Imhotep was a polymath, a genius probably, a Renaissance man some four millennia before the Renaissance. He was king Djoser’s chancellor and chief administrator, as well as a priest of the sun god Ra. He was a writer and a philosopher, and he was a physician. One story of his life has him saving the people of Egypt from a seven year famine, perhaps inspiring the later biblical story of Joseph. But he’s best known in history as the architect and the engineer who dreamed up – and then oversaw the creation – of the first pyramid. He was the man whose imagination gave the humankind the very concept and the reality of monumental structures. He’s not a legend or a myth lost under the sands of the past; we know his name, and we know work. If architecture and construction could have a pagan patron saint, Imhotep would be it. As someone whose family tree teems with architects and engineers, maybe it’s this aspect of the man and his legacy that fascinates me the most. In the world of distant antiquity – nearly five unimaginable thousands of years ago – populated by human-like (and animal-like) gods and heroes and god-like kings and rulers – deocrats and aristocrats – he is the first meritocrat; an everyman (yes, in that day and age definitely a man) we know, recognise, praise and can identify with.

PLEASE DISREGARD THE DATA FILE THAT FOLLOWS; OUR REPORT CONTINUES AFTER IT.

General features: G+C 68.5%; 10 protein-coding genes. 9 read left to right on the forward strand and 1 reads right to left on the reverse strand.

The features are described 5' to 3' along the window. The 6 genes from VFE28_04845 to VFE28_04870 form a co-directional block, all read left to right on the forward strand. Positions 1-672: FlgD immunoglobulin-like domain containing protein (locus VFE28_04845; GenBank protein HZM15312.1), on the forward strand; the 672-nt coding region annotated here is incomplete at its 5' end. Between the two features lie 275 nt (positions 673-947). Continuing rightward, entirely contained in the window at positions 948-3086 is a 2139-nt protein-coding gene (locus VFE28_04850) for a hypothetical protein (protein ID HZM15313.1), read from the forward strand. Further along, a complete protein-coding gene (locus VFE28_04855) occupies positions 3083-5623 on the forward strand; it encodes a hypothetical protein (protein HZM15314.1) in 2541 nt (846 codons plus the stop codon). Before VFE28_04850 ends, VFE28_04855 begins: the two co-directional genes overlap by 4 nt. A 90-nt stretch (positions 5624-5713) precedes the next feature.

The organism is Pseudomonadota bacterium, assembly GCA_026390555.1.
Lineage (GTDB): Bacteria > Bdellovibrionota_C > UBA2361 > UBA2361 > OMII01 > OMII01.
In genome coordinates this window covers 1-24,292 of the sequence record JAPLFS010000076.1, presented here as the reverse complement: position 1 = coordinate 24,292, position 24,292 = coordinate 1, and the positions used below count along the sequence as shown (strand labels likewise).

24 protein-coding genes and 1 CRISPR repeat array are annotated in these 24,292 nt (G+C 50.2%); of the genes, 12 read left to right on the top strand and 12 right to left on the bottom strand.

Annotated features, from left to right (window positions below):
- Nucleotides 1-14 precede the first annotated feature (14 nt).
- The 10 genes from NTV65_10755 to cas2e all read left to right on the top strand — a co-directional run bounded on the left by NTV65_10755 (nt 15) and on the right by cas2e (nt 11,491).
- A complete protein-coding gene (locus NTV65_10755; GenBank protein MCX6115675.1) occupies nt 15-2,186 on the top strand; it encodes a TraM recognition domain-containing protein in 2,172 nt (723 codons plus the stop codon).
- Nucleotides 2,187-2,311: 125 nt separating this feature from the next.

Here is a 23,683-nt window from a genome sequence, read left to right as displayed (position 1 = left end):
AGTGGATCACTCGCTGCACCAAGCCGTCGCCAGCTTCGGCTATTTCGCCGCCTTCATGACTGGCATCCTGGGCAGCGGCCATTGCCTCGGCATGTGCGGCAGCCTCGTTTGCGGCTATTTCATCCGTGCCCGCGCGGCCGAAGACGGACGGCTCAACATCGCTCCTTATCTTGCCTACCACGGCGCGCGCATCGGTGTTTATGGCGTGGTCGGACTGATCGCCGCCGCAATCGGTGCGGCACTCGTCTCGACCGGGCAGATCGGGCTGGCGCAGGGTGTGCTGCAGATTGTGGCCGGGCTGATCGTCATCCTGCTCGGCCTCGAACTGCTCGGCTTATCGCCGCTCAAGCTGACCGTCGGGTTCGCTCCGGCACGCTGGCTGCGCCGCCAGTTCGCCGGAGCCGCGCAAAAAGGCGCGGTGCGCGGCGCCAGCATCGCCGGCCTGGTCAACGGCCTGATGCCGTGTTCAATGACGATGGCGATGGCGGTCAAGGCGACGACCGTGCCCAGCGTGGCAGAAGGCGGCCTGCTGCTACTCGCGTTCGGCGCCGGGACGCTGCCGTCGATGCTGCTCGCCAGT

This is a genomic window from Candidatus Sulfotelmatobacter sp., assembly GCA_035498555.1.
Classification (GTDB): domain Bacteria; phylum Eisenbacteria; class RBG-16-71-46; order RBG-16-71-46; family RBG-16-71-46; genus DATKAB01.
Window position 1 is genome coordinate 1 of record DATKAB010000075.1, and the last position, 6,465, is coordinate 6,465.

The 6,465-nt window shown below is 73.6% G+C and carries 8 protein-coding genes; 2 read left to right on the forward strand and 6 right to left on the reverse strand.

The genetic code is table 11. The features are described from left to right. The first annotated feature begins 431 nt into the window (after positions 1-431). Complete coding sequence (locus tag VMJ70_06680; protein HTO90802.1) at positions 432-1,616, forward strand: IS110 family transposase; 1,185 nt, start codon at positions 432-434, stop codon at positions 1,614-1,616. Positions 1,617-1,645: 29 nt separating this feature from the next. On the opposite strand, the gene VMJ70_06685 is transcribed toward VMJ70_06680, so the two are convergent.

His tomb has not been found. The mummy I’m photographing is Djoser’s son, Mounib Ra. The blue blood strikes again – I’m looking at a well preserved body of a useless but fortunate (in life and in death) winner and beneficiary of a genetic lottery, while the man who made it all possible still rests somewhere out there in peace, undisturbed for forty-six hundred years. God or no god, maybe he would have preferred it that way anyway.